You’re in a meeting with a client when it starts. The gurgling. The cramping. The pain. You know that if you don’t get to the bathroom now, you may have a problem.
With a hasty “excuse me,” you get up from the table and make a quick exit, leaving your client confused and your co-workers wondering what happened.
Megan Starshak, a marketing coordinator in Milwaukee, WI, knows that’s possible. She’s been upfront about her ulcerative colitis with her bosses and co-workers throughout her career.
“In my first job out of college, I worked in an office with only six people. In an office that small, people notice when you’re in the bathroom for a while,” Starshak says.
Sometimes, her ulcerative colitis would flare in the morning. “I told my boss right away when it started, and that if I’m a few minutes late, it’s because of my colon, not because I’m lazy.”
Talk About It
Clear communication like Starshak’s is wise if you have inflammatory bowel disease (IBD), says Joshua R. Korzenik, MD, director of the Crohn's and Colitis Center at Brigham and Women’s Hospital.
“One of the difficulties with having an IBD is that most people who have it look healthy. You might be feeling miserable, but your boss or colleagues might say, ‘Well, you look fine.’”
Korzenik says it’s up to each person to decide how open to be about their condition, but at some point, you'll probably need to clue your employer in.
“You might not know when a flare will happen, but other things are predictable, like doctor’s appointments and IV treatments that require you to take time off, or operations that might limit your abilities while you recover.”
Starshak is in remission, which generally means you have few to no symptoms. But her current boss knows what’s possible.
“I explained that this is what I have and how it affects me, and I said I know all of this because I’ve had it for over 10 years. I let my boss know I’m willing to come in early or stay late to make up time [for appointments or being late because of a flare].”
What the Law Says
It's important to know your rights, says Patricia Kozuch, MD, director of the Inflammatory Bowel Disease Program at Thomas Jefferson University Hospitals.
“Chronic conditions like IBD are covered under the Americans with Disabilities Act, and employers are required to provide reasonable accommodations so people can do their jobs,” she says. “For IBD patients, that could mean time for frequent bathroom breaks, a workstation that is closer to a bathroom, and time to accommodate appointments.”
Put Your Health First
All the things you do to take care of yourself -- on the job or on your own time -- make a difference.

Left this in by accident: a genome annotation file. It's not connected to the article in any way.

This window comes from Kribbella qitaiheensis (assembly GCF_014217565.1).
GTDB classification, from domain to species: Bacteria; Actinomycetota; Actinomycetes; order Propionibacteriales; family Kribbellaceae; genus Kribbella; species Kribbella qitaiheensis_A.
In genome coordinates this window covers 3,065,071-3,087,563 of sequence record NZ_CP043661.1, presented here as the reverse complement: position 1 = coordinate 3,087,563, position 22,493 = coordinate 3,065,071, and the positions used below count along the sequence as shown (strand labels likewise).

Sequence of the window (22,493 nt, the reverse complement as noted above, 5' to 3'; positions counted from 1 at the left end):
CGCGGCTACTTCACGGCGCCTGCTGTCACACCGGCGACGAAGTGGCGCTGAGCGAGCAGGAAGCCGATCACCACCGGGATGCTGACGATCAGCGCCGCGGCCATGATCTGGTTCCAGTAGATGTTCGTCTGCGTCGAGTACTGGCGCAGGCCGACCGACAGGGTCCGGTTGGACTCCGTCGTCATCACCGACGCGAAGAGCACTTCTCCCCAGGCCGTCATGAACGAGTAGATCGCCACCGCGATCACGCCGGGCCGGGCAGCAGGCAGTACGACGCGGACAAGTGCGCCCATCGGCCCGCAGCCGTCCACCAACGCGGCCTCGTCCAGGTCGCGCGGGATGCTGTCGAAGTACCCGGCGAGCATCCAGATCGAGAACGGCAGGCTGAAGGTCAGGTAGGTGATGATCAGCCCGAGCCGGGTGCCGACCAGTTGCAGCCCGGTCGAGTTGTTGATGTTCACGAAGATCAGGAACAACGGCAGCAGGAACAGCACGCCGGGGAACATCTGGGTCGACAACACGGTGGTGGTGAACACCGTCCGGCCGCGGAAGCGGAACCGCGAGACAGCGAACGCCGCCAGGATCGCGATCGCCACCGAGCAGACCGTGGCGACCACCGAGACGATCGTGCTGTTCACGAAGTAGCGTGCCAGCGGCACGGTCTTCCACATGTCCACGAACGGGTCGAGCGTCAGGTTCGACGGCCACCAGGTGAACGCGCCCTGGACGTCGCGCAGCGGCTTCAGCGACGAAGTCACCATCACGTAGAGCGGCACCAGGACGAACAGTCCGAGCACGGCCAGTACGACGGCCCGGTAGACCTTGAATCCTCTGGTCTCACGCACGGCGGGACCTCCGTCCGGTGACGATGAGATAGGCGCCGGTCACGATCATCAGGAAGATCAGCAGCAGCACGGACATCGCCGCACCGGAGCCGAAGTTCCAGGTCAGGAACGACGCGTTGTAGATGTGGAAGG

“Get enough sleep, don’t smoke, make sure you eat right, and try to manage your disease long-term, every day, instead of waiting for the next flare,” Korzenik says.
Sometimes when people feel good, they think they don’t need their meds anymore. “But you’re feeling good because you’re taking medication,” Kozuch says.
Flares can still happen, but if the drugs helped you get to remission, they’ll probably help you stay there, he says.
Regular visits with your health care team can help you avoid complications that can drag you down. If you get depressed or anxious about your condition, seek help, even if you think that the root problem is your digestive problems.
“The tendency is to say that someone wouldn’t be depressed if they didn’t have IBD, so let’s get the IBD taken care of,” Kozuch says. “But that doesn’t mean we shouldn’t treat depression or anxiety.”
Tame Work Stress
“Work is stressful, even in the healthiest person," says Dana J. Lukin, MD, PhD, director of the Einstein-Montefiore Program for Inflammatory Bowel Diseases.
Add a chronic condition, and it’s easy to feel overwhelmed. But you've got ways to release some pressure.
Lukin says you could do things like:
- Listen to music.
- Talk with friends.
- Join a support group for people with inflammatory bowel disease.
Experiment and find what works for you.
“Remember that stressful situations can make IBD symptoms worse, so finding an outlet for your stress can play a large role in maintaining balance,” Lukin says.
Starshak can vouch for that, and she says it’s a cycle for her.
“Exercising and staying active helps me stay in remission. And because I am in remission, I can exercise and stay active, like running, doing yoga, and riding my bike.”
She also says her outlook is crucial.
“Jobs are important, but if I’m getting overwhelmed and feeling stressed, I will step back, slow down, and take things one at a time. I’ll remind myself not to put myself in a flare.”
That may include a leave of absence.
“It’s a difficult decision, in terms of losing income and not feeling like you’re part of the company and involved at work,” Korzenik says. “But if you’ve been pushing yourself hard and things are becoming too difficult, it could be better to take some time off and focus on getting your health back.”
For Starshak, it all comes down to having a plan, whether it’s for dealing with a flare or keeping up with routine care.
“If you want to disclose your IBD, do it in ways that show you have a plan in place, to show that you’ll still be able to do your job and be an asset to the company,” she says. “If you’re proactive, people not only see that you have a handle on your disease, but that you can take on the responsibilities and challenges of your professional life.”